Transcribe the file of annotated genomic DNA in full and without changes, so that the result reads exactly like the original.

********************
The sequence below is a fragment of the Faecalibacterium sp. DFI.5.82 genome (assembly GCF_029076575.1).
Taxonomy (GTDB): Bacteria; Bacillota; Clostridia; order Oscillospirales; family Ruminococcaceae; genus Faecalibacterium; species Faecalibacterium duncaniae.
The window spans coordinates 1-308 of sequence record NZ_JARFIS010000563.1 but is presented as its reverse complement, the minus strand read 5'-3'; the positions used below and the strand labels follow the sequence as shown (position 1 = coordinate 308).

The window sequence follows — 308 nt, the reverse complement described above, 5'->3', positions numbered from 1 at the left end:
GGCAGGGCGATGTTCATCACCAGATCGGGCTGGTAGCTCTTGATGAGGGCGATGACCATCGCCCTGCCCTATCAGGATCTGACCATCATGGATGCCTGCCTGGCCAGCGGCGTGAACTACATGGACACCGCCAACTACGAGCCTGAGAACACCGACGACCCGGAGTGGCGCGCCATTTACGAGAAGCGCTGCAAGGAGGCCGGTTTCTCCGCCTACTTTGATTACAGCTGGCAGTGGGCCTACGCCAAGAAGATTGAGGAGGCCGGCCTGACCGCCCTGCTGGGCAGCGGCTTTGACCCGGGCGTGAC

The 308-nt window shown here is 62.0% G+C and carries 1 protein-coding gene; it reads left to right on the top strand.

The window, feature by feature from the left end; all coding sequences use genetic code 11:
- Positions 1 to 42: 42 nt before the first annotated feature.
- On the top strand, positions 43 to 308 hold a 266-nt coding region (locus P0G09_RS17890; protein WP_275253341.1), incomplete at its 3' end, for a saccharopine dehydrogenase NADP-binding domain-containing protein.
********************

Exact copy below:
The sequence below is a fragment of the Faecalibacterium sp. DFI.5.82 genome (assembly GCF_029076575.1).
Taxonomy (GTDB): Bacteria; Bacillota; Clostridia; order Oscillospirales; family Ruminococcaceae; genus Faecalibacterium; species Faecalibacterium duncaniae.
The window spans coordinates 1-308 of sequence record NZ_JARFIS010000563.1 but is presented as its reverse complement, the minus strand read 5'-3'; the positions used below and the strand labels follow the sequence as shown (position 1 = coordinate 308).

The window sequence follows — 308 nt, the reverse complement described above, 5'->3', positions numbered from 1 at the left end:
GGCAGGGCGATGTTCATCACCAGATCGGGCTGGTAGCTCTTGATGAGGGCGATGACCATCGCCCTGCCCTATCAGGATCTGACCATCATGGATGCCTGCCTGGCCAGCGGCGTGAACTACATGGACACCGCCAACTACGAGCCTGAGAACACCGACGACCCGGAGTGGCGCGCCATTTACGAGAAGCGCTGCAAGGAGGCCGGTTTCTCCGCCTACTTTGATTACAGCTGGCAGTGGGCCTACGCCAAGAAGATTGAGGAGGCCGGCCTGACCGCCCTGCTGGGCAGCGGCTTTGACCCGGGCGTGAC

The 308-nt window shown here is 62.0% G+C and carries 1 protein-coding gene; it reads left to right on the top strand.

The window, feature by feature from the left end; all coding sequences use genetic code 11:
- Positions 1 to 42: 42 nt before the first annotated feature.
- On the top strand, positions 43 to 308 hold a 266-nt coding region (locus P0G09_RS17890; protein WP_275253341.1), incomplete at its 3' end, for a saccharopine dehydrogenase NADP-binding domain-containing protein.